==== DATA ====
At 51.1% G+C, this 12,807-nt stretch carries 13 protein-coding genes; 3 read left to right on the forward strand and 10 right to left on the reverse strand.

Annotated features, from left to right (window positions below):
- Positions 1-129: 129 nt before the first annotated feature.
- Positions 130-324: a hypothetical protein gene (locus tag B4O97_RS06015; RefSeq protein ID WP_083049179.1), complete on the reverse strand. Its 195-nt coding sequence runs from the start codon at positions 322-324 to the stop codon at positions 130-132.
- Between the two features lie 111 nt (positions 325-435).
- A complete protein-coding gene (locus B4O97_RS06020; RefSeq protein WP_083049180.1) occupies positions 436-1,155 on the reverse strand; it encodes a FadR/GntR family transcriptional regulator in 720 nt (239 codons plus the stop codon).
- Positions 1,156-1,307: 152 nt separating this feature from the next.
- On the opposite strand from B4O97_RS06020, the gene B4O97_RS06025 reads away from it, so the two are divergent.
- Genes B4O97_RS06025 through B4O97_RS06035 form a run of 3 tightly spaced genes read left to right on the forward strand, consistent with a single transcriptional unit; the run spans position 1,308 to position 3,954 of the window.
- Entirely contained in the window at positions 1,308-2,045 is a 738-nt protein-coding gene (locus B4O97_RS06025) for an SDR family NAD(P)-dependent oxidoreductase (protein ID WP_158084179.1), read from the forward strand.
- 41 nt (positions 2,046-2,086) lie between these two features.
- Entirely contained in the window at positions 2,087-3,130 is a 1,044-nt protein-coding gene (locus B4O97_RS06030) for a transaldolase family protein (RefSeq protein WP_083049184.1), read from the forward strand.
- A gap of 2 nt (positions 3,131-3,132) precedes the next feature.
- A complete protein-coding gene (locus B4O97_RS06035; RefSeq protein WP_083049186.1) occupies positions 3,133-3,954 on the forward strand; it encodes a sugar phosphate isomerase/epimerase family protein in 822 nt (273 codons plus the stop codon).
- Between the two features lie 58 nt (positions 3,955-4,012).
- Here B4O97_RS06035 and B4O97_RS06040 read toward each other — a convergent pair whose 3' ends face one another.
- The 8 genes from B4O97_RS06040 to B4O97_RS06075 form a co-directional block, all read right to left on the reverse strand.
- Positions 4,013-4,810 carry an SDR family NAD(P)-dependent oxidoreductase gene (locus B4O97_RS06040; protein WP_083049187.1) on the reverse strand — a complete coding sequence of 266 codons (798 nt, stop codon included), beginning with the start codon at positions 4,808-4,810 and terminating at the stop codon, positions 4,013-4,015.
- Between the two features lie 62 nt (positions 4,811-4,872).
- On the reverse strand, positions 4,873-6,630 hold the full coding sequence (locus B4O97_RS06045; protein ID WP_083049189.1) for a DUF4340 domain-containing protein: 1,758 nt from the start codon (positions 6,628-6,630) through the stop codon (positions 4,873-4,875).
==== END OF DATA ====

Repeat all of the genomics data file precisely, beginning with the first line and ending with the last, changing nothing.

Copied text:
At 51.1% G+C, this 12,807-nt stretch carries 13 protein-coding genes; 3 read left to right on the forward strand and 10 right to left on the reverse strand.

Annotated features, from left to right (window positions below):
- Positions 1-129: 129 nt before the first annotated feature.
- Positions 130-324: a hypothetical protein gene (locus tag B4O97_RS06015; RefSeq protein ID WP_083049179.1), complete on the reverse strand. Its 195-nt coding sequence runs from the start codon at positions 322-324 to the stop codon at positions 130-132.
- Between the two features lie 111 nt (positions 325-435).
- A complete protein-coding gene (locus B4O97_RS06020; RefSeq protein WP_083049180.1) occupies positions 436-1,155 on the reverse strand; it encodes a FadR/GntR family transcriptional regulator in 720 nt (239 codons plus the stop codon).
- Positions 1,156-1,307: 152 nt separating this feature from the next.
- On the opposite strand from B4O97_RS06020, the gene B4O97_RS06025 reads away from it, so the two are divergent.
- Genes B4O97_RS06025 through B4O97_RS06035 form a run of 3 tightly spaced genes read left to right on the forward strand, consistent with a single transcriptional unit; the run spans position 1,308 to position 3,954 of the window.
- Entirely contained in the window at positions 1,308-2,045 is a 738-nt protein-coding gene (locus B4O97_RS06025) for an SDR family NAD(P)-dependent oxidoreductase (protein ID WP_158084179.1), read from the forward strand.
- 41 nt (positions 2,046-2,086) lie between these two features.
- Entirely contained in the window at positions 2,087-3,130 is a 1,044-nt protein-coding gene (locus B4O97_RS06030) for a transaldolase family protein (RefSeq protein WP_083049184.1), read from the forward strand.
- A gap of 2 nt (positions 3,131-3,132) precedes the next feature.
- A complete protein-coding gene (locus B4O97_RS06035; RefSeq protein WP_083049186.1) occupies positions 3,133-3,954 on the forward strand; it encodes a sugar phosphate isomerase/epimerase family protein in 822 nt (273 codons plus the stop codon).
- Between the two features lie 58 nt (positions 3,955-4,012).
- Here B4O97_RS06035 and B4O97_RS06040 read toward each other — a convergent pair whose 3' ends face one another.
- The 8 genes from B4O97_RS06040 to B4O97_RS06075 form a co-directional block, all read right to left on the reverse strand.
- Positions 4,013-4,810 carry an SDR family NAD(P)-dependent oxidoreductase gene (locus B4O97_RS06040; protein WP_083049187.1) on the reverse strand — a complete coding sequence of 266 codons (798 nt, stop codon included), beginning with the start codon at positions 4,808-4,810 and terminating at the stop codon, positions 4,013-4,015.
- Between the two features lie 62 nt (positions 4,811-4,872).
- On the reverse strand, positions 4,873-6,630 hold the full coding sequence (locus B4O97_RS06045; protein ID WP_083049189.1) for a DUF4340 domain-containing protein: 1,758 nt from the start codon (positions 6,628-6,630) through the stop codon (positions 4,873-4,875).